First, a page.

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https://www.duolingo.com/profile/Mister_De

Omitting the subject

Hello everybody! I´m a Spaniard and I´m having a lot of trouble solving this issue... when can you omit the subject in an English sentence? I am putting some examples to illustrate my problem; which of these sentences are right and why?

I went to the bathroom and I brushed my teeth vs I went to the bathroom and brushed my teeth

We can watch a movie or we can play football vs We can watch a movie or play football

I´m going to London tomorrow and I would like to see you vs I´m going to London tomorrow and would like to see you

I want to go to London but I don´t have any money vs I want to go to London but don´t have any money

She´s got a new job so she will have to work harder vs She´s got a new job so will have to work harder

I´m strong but not fast vs I´m strong but I´m not fast

Thanks in advance to everybody because I personally think it´s not an easy question to answer ^^U

August 29, 2014

11 comentarios


https://www.duolingo.com/profile/writchie4

This is a great question, Mister_De. The concept you're referring to here is called Compound Verbs (or Compound Predicates) in English.

Any time you have two clauses where the same subject is doing two different actions, you can combine these two clauses into one sentence with a coordinating conjunction (and, but, so, etc) and drop the second subject.

  • Dave goes to the beach. Dave gets a sunburn.
  • Dave goes to the beach AND Dave gets a sunburn.
  • Dave goes to the beach and gets a sunburn.

As far as I know, it is always grammatically ok to drop the second reference to the subject, but it can sound a little strange if you have different tenses in your two clauses. Your example with the girl needing to work harder is one of these instances. To me, "She's got a new job so she will have to work harder" sounds better, but it's definitely understandable either way and both options are grammatically correct.

Here's a link with a great description of the concept: http://grammar.yourdictionary.com/sentences/15-sentences-using-compound-subjects-and-compound-verbs.html

Hope that helps.


https://www.duolingo.com/profile/Mister_De

Thank you very much, you´ve been of big help!


https://www.duolingo.com/profile/Lrtward

I would personally repeat the subject in the sentences with "but" and "so".

Wow. That must be really confusing. I never even noticed that sometimes we repeat the subject but sometimes we don't. We always repeat it with "but" and "so", I'm pretty sure. I can't think of an example where I wouldn't.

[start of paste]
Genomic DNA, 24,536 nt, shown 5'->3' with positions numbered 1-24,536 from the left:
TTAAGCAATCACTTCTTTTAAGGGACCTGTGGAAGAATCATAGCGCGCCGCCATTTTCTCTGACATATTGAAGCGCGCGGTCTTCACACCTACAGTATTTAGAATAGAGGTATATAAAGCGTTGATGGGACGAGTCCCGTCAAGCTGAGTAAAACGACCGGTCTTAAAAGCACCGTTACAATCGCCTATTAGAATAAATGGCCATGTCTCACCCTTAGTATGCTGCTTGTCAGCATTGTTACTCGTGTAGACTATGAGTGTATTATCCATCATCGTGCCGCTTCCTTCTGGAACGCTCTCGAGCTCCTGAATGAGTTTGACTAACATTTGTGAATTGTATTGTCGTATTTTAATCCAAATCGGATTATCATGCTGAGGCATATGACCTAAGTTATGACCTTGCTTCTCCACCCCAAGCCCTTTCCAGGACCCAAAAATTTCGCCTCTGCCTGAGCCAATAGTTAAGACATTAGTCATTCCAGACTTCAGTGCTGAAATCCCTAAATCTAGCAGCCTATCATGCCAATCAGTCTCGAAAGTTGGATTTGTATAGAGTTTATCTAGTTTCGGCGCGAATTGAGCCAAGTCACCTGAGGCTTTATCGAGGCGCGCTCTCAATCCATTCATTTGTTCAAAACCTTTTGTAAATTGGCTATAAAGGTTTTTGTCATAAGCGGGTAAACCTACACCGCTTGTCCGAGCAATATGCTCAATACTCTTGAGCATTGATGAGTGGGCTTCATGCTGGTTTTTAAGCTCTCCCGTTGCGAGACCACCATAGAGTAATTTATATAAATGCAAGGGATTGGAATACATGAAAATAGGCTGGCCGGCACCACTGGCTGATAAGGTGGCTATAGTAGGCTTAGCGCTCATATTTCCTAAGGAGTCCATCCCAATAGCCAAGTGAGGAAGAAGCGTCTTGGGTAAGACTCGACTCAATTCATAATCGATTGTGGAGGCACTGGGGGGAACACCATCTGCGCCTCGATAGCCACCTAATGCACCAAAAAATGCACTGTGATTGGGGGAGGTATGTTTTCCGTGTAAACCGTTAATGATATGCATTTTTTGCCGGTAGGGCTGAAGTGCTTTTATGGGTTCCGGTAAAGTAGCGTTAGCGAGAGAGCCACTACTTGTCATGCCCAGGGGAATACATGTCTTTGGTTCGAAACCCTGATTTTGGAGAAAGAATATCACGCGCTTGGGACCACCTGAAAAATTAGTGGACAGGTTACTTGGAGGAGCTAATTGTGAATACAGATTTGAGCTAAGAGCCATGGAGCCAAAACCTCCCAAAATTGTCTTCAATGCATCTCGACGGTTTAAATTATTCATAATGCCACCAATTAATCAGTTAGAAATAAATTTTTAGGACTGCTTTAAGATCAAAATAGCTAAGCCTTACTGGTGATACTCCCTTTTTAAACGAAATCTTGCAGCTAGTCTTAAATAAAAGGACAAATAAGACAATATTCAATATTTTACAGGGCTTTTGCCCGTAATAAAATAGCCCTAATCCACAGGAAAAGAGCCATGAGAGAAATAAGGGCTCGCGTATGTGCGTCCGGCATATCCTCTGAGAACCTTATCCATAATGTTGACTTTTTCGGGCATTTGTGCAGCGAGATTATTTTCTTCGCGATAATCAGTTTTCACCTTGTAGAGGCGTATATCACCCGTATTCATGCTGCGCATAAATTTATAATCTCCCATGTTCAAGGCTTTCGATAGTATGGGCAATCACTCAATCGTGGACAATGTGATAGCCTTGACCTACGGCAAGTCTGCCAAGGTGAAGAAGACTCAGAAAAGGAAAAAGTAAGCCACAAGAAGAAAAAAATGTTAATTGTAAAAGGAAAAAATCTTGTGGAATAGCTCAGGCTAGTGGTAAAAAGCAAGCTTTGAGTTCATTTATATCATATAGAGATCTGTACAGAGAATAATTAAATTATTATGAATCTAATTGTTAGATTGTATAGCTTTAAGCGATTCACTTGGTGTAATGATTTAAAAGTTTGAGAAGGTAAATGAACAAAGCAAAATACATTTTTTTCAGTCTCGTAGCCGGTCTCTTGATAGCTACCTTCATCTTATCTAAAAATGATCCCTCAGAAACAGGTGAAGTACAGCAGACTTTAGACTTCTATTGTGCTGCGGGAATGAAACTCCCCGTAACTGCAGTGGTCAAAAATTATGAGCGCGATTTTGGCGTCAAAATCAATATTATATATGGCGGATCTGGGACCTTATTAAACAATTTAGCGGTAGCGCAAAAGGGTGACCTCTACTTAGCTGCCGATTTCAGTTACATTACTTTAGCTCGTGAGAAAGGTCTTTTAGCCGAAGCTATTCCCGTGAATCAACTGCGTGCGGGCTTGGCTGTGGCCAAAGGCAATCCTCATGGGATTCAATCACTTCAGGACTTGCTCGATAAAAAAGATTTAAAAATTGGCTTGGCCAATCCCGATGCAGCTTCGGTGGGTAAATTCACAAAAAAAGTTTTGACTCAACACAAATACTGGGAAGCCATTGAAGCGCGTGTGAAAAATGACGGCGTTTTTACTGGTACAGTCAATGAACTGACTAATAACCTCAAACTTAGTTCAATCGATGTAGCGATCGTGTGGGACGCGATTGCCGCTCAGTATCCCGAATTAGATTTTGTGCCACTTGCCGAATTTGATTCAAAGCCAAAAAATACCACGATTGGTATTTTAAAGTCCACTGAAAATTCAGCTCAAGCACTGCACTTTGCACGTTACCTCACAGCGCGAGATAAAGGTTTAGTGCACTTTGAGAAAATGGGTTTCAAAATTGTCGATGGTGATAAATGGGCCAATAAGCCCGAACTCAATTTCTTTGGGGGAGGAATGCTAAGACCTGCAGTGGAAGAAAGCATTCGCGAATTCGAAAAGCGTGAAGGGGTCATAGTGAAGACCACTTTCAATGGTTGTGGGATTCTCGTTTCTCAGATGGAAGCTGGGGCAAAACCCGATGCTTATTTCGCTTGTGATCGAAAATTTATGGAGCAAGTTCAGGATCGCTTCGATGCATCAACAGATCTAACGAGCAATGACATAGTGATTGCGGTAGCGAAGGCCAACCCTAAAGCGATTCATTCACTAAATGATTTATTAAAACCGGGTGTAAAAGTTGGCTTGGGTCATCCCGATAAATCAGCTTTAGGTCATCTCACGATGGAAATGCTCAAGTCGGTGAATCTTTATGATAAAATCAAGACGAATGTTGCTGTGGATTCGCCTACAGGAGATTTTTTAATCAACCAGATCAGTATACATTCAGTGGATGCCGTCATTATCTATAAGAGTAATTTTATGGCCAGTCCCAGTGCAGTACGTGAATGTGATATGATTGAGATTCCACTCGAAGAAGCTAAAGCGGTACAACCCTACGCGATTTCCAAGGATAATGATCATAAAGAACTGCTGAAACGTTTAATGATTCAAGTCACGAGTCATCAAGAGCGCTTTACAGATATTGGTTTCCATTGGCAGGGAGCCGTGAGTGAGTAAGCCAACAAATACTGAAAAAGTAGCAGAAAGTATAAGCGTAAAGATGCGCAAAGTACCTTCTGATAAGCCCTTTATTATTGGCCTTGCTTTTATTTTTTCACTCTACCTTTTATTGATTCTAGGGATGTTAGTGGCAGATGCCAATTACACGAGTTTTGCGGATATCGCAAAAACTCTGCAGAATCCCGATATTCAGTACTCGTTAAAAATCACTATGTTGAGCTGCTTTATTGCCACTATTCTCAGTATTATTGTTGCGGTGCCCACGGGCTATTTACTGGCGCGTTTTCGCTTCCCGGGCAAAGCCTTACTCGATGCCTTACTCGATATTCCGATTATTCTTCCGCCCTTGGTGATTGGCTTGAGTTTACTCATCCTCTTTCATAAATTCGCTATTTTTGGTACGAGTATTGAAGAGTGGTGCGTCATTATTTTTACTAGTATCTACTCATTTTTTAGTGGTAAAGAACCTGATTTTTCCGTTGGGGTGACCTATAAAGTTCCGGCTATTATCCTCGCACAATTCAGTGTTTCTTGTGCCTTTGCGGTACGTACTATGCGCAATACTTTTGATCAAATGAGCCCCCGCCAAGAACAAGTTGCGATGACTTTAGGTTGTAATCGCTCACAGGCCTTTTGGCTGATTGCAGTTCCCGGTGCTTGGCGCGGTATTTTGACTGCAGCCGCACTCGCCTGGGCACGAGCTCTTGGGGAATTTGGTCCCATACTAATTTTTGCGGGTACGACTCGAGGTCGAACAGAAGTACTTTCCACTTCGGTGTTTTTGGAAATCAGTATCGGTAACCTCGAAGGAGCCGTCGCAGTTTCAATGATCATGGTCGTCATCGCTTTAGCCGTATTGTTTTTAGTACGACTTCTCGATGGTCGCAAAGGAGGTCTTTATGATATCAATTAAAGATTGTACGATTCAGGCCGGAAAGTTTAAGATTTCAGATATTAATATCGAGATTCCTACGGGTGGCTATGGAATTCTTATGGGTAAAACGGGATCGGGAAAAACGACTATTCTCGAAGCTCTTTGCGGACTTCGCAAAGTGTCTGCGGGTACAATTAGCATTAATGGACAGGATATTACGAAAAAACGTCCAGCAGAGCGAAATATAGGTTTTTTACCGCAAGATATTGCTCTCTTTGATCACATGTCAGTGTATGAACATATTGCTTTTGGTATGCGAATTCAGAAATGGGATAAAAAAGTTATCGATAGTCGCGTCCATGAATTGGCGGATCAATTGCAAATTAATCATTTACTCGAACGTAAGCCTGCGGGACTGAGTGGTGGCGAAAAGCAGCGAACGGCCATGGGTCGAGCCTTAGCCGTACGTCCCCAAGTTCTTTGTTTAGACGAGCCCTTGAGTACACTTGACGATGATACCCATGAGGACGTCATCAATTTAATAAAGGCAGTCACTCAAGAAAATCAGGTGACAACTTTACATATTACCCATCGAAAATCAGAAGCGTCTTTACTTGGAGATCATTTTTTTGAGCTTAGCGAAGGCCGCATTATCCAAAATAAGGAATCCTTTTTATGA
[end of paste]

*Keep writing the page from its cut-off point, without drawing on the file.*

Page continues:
https://www.duolingo.com/profile/Mister_De

Could you tell me which sentences do you think are right and which ones are wrong between the ones I've written before?


https://www.duolingo.com/profile/jluciav

Is there any rule for this? I've never thought about it before, really good question!


https://www.duolingo.com/profile/AussieFruitNinja

I think the distinctions that Lrtward said are good, worthy of consideration i.e. if its one action (drop the pronoun) or two distinct actions (keep the pronoun).

That said, on the whole, if I was speaking casually I would drop the second pronoun, because there isn't really ambiguity to get hung up on (it's more subtle difference including it or not), and if I was speaking more "properly", formally I would (or at least would be more inclined to).

We can watch a movie .... - include the pronoun for emphasis, delineating the choices, that it is a particular concrete choice.

I'm going to London ... - include the pronoun for a more personal invitation.

I want to go to London - include the pronoun to emphasize you are poor

She's got a new job - include the pronoun to emphasize that it will be an act of the will on her part.

I´m strong but not fast vs I´m strong but I´m not fast ... - include pronoun to emphasize the difference between the two (and not be confused about one following from the other).

In summary the sense is: If you are so particular to include a pronoun that doesn't matter and isn't necessary, then you must be particular about the other parts that are included.

On this last point I had seen the Common European Framework of Reference for Languages and the way they rate language ability or the skills for certification of language ability, and ... for level C1 (Effective operational proficiency or advanced) it says "Can understand a wide range of demanding, longer clauses, and recognize implicit meaning" of which it looks to me this question fits under.

If I remember what I saw correctly, Duolingo by itself can deliver to about A2(Waystage or elementary) -B1 (Threshold or intermediate) upon finishing the two trees.

With this in mind (and I say this for myself when it becomes relevant for me in learning Spanish), the short answer to the question if you are a person who is starting with Duolingo (without whatever lots of other practice or proficiency) is:

  1. You don't need the personal pronoun
  2. Time is better spent elsewhere (unless "you've just got to know"), then when you've got competent with a range of language skills, you'll start to notice the answer or it will at least be an answer that will approach being the best thing I can work on now to most improve your language skills.

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